The annual Paul B. Henry Lecture brings a prominent Christian political practitioner to Calvin to speak about the interplay of religion and politics. The event is intended to inspire the college and the community to actively seek to integrate a Christian worldview with practical politics and public life. Over the past eighteen years, the lecture has featured individuals from both political parties, speakers from liberal and conservative viewpoints, scholars who have examined current political issues and questions, and prominent leaders of non-profit organizations actively working in the public policy arena.
The 24th annual Paul B. Henry Lecture featured Dr. Richard Mouw speaking on "The Christian Use of Political Power." Mouw noted that Paul Henry wrote numerous years ago that when things go wrong in politics, it isn't just the fault of those who have substituted faith in politics for faith in God. Some of the blame also rests on the shoulders of Christians who "have denied the full legitimacy of politics." According to Mouw, we rightly honor God's purposes for political life when we make loving use of coercive power to aim at justice, while also learning significant lessons—unique to political engagement—about our shared humanity.
Introductory remarks at the lecture were made by Peter Mouw, Dr. Mouw’s grandson who is a senior at Calvin University majoring in Philosophy and History. See the lecture by using the link included at the close of Peter's remarks below.
Today’s Henry Lecture will be given by Richard Mouw: philosopher, theologian, and my grandfather. He received his BA in English from Houghton College, studied for several years at Western Seminary, received his MA in philosophy from the University of Alberta, and his PhD at the University of Chicago--writing his dissertation on the metaphysics of mind and soul.
He went on to teach at Calvin from 1968 to 1985, taking part in the explosion of Christian philosophical and political thought, and becoming to be a defining figure in the Kuyperian renaissance that’s taken place in the last sixty years. It’s also been pointed out recently how much he looks like Kuyper--albeit without the scowl, most of the time…
In 1985, Mouw moved to Fuller Seminary, where he served as professor of Christian philosophy and ethics. In 1993 he became seminary president, retiring from the post two decades later. He continues to advise and closely mentor a number of PhD students.
In addition to his teaching, his large body of work has shown us what it means to embody Christian civility in the public square, to appreciate the depth of God's common grace, and to serve, first and foremost, a God who commands--and yet is truly the font of every blessing. Mouw calls us all to open ourselves in loving dialogue with people whom we disagree with, while maintaining a solid backbone of orthodox belief.
Having the name Mouw myself, I’ve often had the opportunity to hear stories of how my grandfather has touched the lives of people I meet--who know him through his work (translated into a host of languages), or who have had meaningful personal interactions with him. Indeed, there are few people as open or insightful.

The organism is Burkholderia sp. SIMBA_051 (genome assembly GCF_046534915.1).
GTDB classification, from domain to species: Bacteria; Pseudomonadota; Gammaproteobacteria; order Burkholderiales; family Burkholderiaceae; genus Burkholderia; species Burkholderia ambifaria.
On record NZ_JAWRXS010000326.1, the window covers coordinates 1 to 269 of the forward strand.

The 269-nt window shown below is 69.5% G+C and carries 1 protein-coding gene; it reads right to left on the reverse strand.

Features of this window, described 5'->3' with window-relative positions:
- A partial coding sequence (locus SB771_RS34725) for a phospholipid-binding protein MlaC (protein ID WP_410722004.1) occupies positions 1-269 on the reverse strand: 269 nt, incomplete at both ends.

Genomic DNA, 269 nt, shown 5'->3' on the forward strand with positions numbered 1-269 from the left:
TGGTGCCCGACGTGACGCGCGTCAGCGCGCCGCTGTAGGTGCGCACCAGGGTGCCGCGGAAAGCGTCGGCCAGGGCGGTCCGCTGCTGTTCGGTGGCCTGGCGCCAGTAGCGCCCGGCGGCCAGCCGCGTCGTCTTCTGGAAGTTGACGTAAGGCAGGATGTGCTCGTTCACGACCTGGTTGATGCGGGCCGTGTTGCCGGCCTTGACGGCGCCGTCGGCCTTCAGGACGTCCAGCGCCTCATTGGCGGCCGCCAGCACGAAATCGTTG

He is a skilled maker of waffles, the person you want to have around if you've forgotten the words to the third verse of just about any hymn, a great teller of stories and a wonderful person to talk with about matters mundane or profound, from the merits of a particular glazed donut to the deep mysteries of philosophy or theology, or, in this case, "The Christian Use of Political Power."
Please join me in welcoming Richard Mouw.
Richard Mouw is a senior research fellow at the Henry Institute for the Study of Religion and Politics at Calvin College (Grand Rapids, MI), joining the Institute founded in honor of Paul Henry, a long-time friend and colleague whom Dr. Mouw helped recruit to Calvin in 1970. Mouw is continuing his research in Christian political thought, as well as working with faculty and students on special projects and helping to organize conferences and symposia. He regularly consults with the Henry Institute each academic year while he continues to live in California.
Prior to his return to Calvin and the Institute in 2020, Mouw served as the President of Fuller Theological Seminary (1993-2013) and directed their Institute of Faith and Public Life (2013-2020). His initial career in academia began at Calvin College, where he taught philosophy from 1968 to 1985.
A philosopher and scholar, Dr. Mouw is the author of more than 20 books, has been an editor of the Reformed Journal, and served for many years as a panelist for the Washington Post’s online forum “On Faith.” He received the Abraham Kuyper Prize for Excellence in Reformed Theology in 2007. Mouw has participated on many councils and editorial boards, served as president of the Association of Theological Schools and as co-chair of the official Reformed-Catholic Dialogue, and is a leader in interfaith theological conversations, particularly with Mormons and Jewish groups.
Tuesday, April 4, 2023
Prince Conference Center Oak Room